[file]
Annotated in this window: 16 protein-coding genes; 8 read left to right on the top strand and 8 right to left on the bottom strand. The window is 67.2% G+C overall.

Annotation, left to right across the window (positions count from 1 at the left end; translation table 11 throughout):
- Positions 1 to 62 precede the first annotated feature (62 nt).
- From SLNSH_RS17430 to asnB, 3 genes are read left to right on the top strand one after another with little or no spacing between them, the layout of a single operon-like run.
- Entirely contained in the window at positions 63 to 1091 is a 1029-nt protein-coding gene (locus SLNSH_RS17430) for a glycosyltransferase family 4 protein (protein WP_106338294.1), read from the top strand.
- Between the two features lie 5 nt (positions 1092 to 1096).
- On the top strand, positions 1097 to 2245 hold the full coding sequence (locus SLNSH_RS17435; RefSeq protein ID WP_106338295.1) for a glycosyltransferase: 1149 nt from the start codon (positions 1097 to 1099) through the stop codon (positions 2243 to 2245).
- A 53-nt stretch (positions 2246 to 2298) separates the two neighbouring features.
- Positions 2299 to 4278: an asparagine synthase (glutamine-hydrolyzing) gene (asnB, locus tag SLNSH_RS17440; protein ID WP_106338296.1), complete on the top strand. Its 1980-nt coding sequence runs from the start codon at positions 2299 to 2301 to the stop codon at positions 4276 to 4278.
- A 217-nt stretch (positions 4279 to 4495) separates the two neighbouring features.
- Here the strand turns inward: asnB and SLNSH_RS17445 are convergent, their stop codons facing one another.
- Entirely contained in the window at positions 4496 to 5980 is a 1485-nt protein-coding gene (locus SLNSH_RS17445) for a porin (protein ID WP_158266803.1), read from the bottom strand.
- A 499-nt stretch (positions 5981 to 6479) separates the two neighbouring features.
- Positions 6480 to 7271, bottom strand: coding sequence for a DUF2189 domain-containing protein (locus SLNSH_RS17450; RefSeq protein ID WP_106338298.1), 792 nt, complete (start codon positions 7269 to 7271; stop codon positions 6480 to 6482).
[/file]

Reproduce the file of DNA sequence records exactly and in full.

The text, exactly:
Annotated in this window: 16 protein-coding genes; 8 read left to right on the top strand and 8 right to left on the bottom strand. The window is 67.2% G+C overall.

Annotation, left to right across the window (positions count from 1 at the left end; translation table 11 throughout):
- Positions 1 to 62 precede the first annotated feature (62 nt).
- From SLNSH_RS17430 to asnB, 3 genes are read left to right on the top strand one after another with little or no spacing between them, the layout of a single operon-like run.
- Entirely contained in the window at positions 63 to 1091 is a 1029-nt protein-coding gene (locus SLNSH_RS17430) for a glycosyltransferase family 4 protein (protein WP_106338294.1), read from the top strand.
- Between the two features lie 5 nt (positions 1092 to 1096).
- On the top strand, positions 1097 to 2245 hold the full coding sequence (locus SLNSH_RS17435; RefSeq protein ID WP_106338295.1) for a glycosyltransferase: 1149 nt from the start codon (positions 1097 to 1099) through the stop codon (positions 2243 to 2245).
- A 53-nt stretch (positions 2246 to 2298) separates the two neighbouring features.
- Positions 2299 to 4278: an asparagine synthase (glutamine-hydrolyzing) gene (asnB, locus tag SLNSH_RS17440; protein ID WP_106338296.1), complete on the top strand. Its 1980-nt coding sequence runs from the start codon at positions 2299 to 2301 to the stop codon at positions 4276 to 4278.
- A 217-nt stretch (positions 4279 to 4495) separates the two neighbouring features.
- Here the strand turns inward: asnB and SLNSH_RS17445 are convergent, their stop codons facing one another.
- Entirely contained in the window at positions 4496 to 5980 is a 1485-nt protein-coding gene (locus SLNSH_RS17445) for a porin (protein ID WP_158266803.1), read from the bottom strand.
- A 499-nt stretch (positions 5981 to 6479) separates the two neighbouring features.
- Positions 6480 to 7271, bottom strand: coding sequence for a DUF2189 domain-containing protein (locus SLNSH_RS17450; RefSeq protein ID WP_106338298.1), 792 nt, complete (start codon positions 7269 to 7271; stop codon positions 6480 to 6482).